CRAIG HOPE: Eddie Howe knows he’s already fighting for his own future as well as that of his new club, the task at hand is a Premier League survival mission… but he hopes he can be the man for more than that
- Eddie Howe has delighted in returning to the Premier League with Newcastle
- The 43-year-old has taken over as Magpies boss following Steve Bruce’s sacking
- Howe is tasked with staving off the threat of relegation for his struggling squad
- He has called on his stars to make the sacrifices necessary to survive the drop
There were no grand declarations of intent, a la Amanda Staveley five weeks ago. This, rather, was more a Howe To Guide To Survival.
Newcastle head coach Eddie Howe stopped short of labelling himself Red Adair, but he did take a hose to expectation.
The most revealing aspect of his unveiling at St James’ Park was not what has been discussed with the new Saudi-led ownership – but more so what has not.
New Newcastle boss Eddie Howe is on a survival mission with the club in the drop zone
The world’s richest owners they may be, but any talk of the Champions League has been shelved when the immediate concern is the Championship.
Asked if he had spoken to the Saudis about their vision for the future, Howe said: ‘No, I have spoken to Amanda. But we have not gone into details or been seeking assurances for two, three or four years’ time, because it’s not relevant at this moment.
‘There might come a time – I hope there does – when we have that conversation about the long-term vision, but it is not now.’
In the period between the completion of the £305million takeover and today, there has been a reality check on Tyneside, in large part due to the team slipping five points from safety.
The 43-year-old has taken over at Newcastle following Steve Bruce’s sacking last month (pictured: club director Amanda Staveley, right, and her husband Mehrdad Ghodoussi, left)
Staveley and Howe were asked similar questions in terms of what would represent success. Last month, the co-owner spoke of winning the Premier League within 10 years and challenging Manchester City and Paris-Saint Germain on a global front.
Howe, his voice hoarse from two days on the training pitch, said: ‘Success now is staying in the Premier League. It’s not going to be a smooth road. I’m not coming here and underestimating what is in front of us. There is no magic wand. We have a big gap already to catch teams above us. Now, it’s all about the short-term.
‘But I am absolutely confident we can stay up. I believe we have the players to achieve that, but it will take a lot of hard work, sacrifice and suffering, and the players giving everything they have.’
For now, then, Howe will have to work with what he has inherited, especially with a season-defining nine matches to come before January.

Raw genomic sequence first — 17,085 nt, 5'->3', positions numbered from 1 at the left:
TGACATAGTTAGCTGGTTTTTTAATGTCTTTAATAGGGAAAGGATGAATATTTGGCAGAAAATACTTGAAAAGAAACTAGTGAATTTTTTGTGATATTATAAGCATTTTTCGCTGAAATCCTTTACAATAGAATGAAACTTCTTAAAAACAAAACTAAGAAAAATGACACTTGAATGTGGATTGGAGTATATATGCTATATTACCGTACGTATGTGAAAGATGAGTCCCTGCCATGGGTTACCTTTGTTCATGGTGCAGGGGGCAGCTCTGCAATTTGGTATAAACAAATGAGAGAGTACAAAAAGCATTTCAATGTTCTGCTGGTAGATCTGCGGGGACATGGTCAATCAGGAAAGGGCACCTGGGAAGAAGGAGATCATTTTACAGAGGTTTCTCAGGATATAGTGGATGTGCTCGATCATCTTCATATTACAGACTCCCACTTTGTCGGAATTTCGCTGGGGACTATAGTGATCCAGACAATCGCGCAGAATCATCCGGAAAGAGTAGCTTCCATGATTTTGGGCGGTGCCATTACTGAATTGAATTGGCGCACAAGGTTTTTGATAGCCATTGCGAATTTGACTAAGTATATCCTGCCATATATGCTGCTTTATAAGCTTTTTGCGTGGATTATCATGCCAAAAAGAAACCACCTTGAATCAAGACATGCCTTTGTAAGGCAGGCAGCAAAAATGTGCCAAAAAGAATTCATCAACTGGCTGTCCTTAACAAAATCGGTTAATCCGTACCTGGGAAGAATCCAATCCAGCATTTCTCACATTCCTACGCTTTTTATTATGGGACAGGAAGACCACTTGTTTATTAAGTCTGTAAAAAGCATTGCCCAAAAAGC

Howe is tasked with staving off the threat of relegation with Newcastle struggling this term
He is mindful not to kill the confidence of an already-fragile group by sounding off about transfers and the need for investment, even if it is what supporters want to hear. But, likewise, fans will not mind the realism of his message from here inside St James’ Park.
In 48 hours of Howe’s management they have taken to the 43-year-old with great enthusiasm. A video of him running during a training drill has been edited to the Baywatch theme music, a fitting tribute given his duty is to save their team.
Howe hopes he can be the man for more than that and, in January, his wife and three sons will relocate to the North-East.
The family’s lives changed inside 24 hours last week when, with the club expecting to appoint Unai Emery, the Spaniard performed a U-turn and attention quickly switched to Howe. Not that he minded being second choice.
The Englishman has called on his stars to make the sacrifices necessary to avoid the drop
That much was apparent on Wednesday when the former Bournemouth boss visited St James’ for the first time since arriving in Newcastle on Monday night.
‘When you open the doors, walk down the tunnel, imagine bygone eras and players… it’s incredible,’ he said, before emerging onto the pitch alongside Staveley and her husband Mehrdad Ghodoussi.
‘I am absolutely honoured and privileged. It is an incredible moment in my life.’
Howe was later pressed on whether he had reservations about taking the job given Saudi’s record on human rights.
He made no promises as to securing the club’s top-flight status with relegation a real threat (pictured with Staveley, left and Ghodoussi, right)
‘For me, this was a football decision,’ he said. ‘My focus is football, running the team and managing the players – that’s all I am here to talk about.’
He could, and probably should, have expanded. But Howe, no matter the subject, was not deviating from his theme of this being about a survival mission.
From the romanticism of the owners to the pragmatism of the manager in little over a month, Howe knows he is already fighting for his future, as well as that of his new club.
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